List of students who participated and what academic deliverables they have produced or it is anticipated they will produce
- Neil Self, Sep-2008 through Aug-2009, wrote test programs to evaluate the guided test algorithms in both Java and C# and compare those results with other competing technologize – N. Rungta and E. G. Mercer, “Clash of the Titans: Tools and Techniques for Hunting Bugs in Concurrent Programs”, Parallel and distributed testing, debug, and analysis (PADTAD), Proceedings of the International Symposium on Software Testing and Analysis, pp. 71 – 81, Chicago, IL, July 2009 – Joel’s schedule did not permit him to participate in the writing, but he is acknowledged for running the test, developing the benchmarks, and publishing the results on the wiki (Concurrency Tool Comparison)
- Travis Andelin, Jul-2008 through Aug-2008 and Jan-2009 through Mar-2009, worked on reading papers and filling in background knowledge before accepting a full-time job off-campus
- Sophia Zenzius, Mar-2008 through Aug-2008, worked on integration and examples before graduating and accepting a full-time job off-campus
- Steve Morley, Apr-2009 to present, visualization toolkit to demonstrate algorithm behavior and assist in understanding and debugging error traces – paper anticipated early 2011 (in writing).
Description of the results/findings of the project
The quality and reliability of software systems, in terms of their functional correctness, critically relies on the effectiveness of the testing tools and techniques to detect errors in the system before deployment. A lack of testing tools for concurrent programs that systematically control thread scheduling choices has not allowed concurrent software development to keep abreast with hardware trends of multi-core and multi-processor technologies. This motivates a need for the development of systematic testing techniques that detect errors in concurrent programs. The work in this MEG grant found a potentially scalable technique that can be used to detect concurrency errors in production code. The technique is a viable solution for software engineers and testers to detect errors in multi- threaded programs before deployment. We present a guided testing technique that combines static analysis techniques, systematic verification techniques, and heuristics to efficiently detect errors in concurrent programs. An abstraction-refinement technique lies at the heart of the guided test technique. The abstraction-refinement technique uses as input potential errors in the program generated by imprecise, but scalable, static analysis tools. The abstraction further leverages static analyses to generate a set of program locations relevant in verifying the reachability of the potential error. Program execution is guided along these points by ranking both thread and data non-determinism. The set of relevant locations is refined when program execution is unable to make progress. The work discusses various heuristics for effectively guiding program execution. We implemented the guided test technique to detect errors in Java programs. Guided test successfully detects errors caused by thread schedules and data input values in Java benchmarks and the JDK concurrent libraries for which other state of the art analysis and testing tools for concurrent programs are unable to find an error.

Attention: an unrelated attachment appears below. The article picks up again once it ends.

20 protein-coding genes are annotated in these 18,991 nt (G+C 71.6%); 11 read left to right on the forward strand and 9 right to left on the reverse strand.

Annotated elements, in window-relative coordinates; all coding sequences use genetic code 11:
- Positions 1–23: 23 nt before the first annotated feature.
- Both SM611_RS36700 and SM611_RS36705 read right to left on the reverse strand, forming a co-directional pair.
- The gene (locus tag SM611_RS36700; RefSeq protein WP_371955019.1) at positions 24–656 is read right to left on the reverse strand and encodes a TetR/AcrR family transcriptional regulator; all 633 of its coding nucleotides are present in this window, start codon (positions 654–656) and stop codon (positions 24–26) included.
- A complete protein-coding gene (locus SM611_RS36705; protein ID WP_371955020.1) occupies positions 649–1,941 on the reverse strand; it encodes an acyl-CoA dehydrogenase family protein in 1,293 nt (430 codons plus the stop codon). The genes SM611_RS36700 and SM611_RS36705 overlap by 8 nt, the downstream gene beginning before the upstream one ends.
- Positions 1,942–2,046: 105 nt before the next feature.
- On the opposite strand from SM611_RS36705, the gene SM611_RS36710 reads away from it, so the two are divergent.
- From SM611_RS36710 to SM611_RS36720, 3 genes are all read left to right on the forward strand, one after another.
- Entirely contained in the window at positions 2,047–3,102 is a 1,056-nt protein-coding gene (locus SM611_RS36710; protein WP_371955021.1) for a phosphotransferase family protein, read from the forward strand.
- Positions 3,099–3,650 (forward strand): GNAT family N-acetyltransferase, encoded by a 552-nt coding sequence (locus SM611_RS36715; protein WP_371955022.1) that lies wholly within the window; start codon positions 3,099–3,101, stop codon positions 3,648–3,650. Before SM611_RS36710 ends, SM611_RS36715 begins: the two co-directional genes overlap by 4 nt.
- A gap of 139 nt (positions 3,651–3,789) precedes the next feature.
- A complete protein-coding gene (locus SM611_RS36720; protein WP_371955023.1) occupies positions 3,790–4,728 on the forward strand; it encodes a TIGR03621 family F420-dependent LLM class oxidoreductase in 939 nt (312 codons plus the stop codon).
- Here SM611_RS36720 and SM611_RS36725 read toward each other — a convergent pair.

Description of how the budget was spent
The budget was spent solely on undergraduate student wages for the above students with Steve Morley being a long time student who joined the lab early in his undergraduate career.